Correlation Engine 2.0
Clear Search sequence regions

Bioresorbable stents or scaffolds are a new technology in the treatment of coronary and peripheral vascular disease. Their goal is to provide adequate support to the dilated vessel segment for the time needed and to disappear through a controlled resorption process afterwards. Doing so they can offer the early advantages and avoid the late complications related to stent placement such as stent-induced restenosis, stent fracture and problems at reintervention. Although the first implantation dates from more than ten years ago, this technology is still in its infancy and experience is still being built up. Most studies till now have been performed in the coronary arteries although the superficial femoral artery is an equally appealing area of application. Bioresorbable scaffolds are made of resorbable polymers or metals with or without antiproliferative drug elution. Early experiences in coronary arteries as well as in other areas such as the superficial femoral artery (SFA) have shown the importance of the material that is used, the design of the device and the duration of the absorption process. They suggest that elution of an antiproliferative drug might be necessary to obtain clinically acceptable results. Although initial results are promising with some of the newer generation devices results of larger studies with longer follow-up are eagerly awaited to define the precise place of this new technology. This article gives an overview of the existing evidence, the available devices, the clinical studies that have been performed in different areas and the preliminary results of a large multicenter study with a bioresorbable stent in the SFA.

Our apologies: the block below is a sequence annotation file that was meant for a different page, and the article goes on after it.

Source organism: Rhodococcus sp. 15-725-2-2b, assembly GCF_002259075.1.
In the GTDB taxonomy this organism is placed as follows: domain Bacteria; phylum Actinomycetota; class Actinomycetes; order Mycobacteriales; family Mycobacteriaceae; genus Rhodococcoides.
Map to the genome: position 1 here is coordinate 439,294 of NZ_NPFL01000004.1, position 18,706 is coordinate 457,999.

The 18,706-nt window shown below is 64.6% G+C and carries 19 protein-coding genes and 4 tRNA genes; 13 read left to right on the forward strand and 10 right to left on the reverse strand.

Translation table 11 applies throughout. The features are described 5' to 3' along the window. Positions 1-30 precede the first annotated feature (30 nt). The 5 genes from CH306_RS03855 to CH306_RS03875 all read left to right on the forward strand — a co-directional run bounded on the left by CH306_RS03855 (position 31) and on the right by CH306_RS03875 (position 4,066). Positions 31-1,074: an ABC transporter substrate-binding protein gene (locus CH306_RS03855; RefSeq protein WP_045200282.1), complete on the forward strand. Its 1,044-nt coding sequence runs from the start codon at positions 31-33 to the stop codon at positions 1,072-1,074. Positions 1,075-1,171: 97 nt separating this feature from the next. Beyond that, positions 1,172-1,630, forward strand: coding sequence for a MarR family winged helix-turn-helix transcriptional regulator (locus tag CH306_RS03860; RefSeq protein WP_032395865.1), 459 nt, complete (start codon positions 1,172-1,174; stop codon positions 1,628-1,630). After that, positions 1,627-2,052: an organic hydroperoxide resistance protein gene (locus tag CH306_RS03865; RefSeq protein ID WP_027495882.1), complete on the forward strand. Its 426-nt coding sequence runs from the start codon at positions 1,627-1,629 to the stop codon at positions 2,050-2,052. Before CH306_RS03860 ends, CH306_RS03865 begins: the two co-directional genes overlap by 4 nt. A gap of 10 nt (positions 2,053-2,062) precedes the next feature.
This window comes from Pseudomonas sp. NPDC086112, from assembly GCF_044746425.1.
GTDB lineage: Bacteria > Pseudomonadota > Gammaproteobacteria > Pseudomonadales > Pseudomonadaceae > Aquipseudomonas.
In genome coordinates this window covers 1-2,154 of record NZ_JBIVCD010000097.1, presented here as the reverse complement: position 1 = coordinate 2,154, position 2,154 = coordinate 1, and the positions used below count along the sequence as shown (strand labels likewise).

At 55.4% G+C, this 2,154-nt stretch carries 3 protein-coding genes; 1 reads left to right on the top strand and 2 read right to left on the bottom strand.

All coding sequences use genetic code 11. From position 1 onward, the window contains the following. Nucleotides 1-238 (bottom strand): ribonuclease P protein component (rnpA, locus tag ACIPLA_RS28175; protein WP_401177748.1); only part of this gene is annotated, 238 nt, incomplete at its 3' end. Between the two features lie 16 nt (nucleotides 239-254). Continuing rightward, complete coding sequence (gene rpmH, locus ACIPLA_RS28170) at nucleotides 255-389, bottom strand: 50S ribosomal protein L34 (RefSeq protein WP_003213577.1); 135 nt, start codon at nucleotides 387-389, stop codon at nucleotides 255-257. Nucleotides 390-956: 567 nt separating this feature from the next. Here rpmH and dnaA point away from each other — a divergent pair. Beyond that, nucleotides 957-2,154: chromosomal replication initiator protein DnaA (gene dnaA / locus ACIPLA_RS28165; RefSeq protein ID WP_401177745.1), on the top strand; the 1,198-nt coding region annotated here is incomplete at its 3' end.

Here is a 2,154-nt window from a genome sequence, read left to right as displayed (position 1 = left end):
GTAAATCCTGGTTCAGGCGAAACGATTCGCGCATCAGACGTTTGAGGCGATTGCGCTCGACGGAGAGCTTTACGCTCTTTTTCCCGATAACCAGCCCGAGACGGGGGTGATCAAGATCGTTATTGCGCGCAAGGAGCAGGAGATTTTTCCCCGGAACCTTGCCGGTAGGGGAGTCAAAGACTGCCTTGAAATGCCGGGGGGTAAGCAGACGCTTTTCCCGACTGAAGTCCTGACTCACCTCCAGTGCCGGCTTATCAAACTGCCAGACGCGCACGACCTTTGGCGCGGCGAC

F Vermassen, I Bouckenooghe, N Moreels, P Goverde, H Schroe. Role of bioresorbable stents in the superficial femoral artery. The Journal of cardiovascular surgery. 2013 Apr;54(2):225-34

Expand section icon Mesh Tags

Expand section icon Substances

PMID: 23558658

View Full Text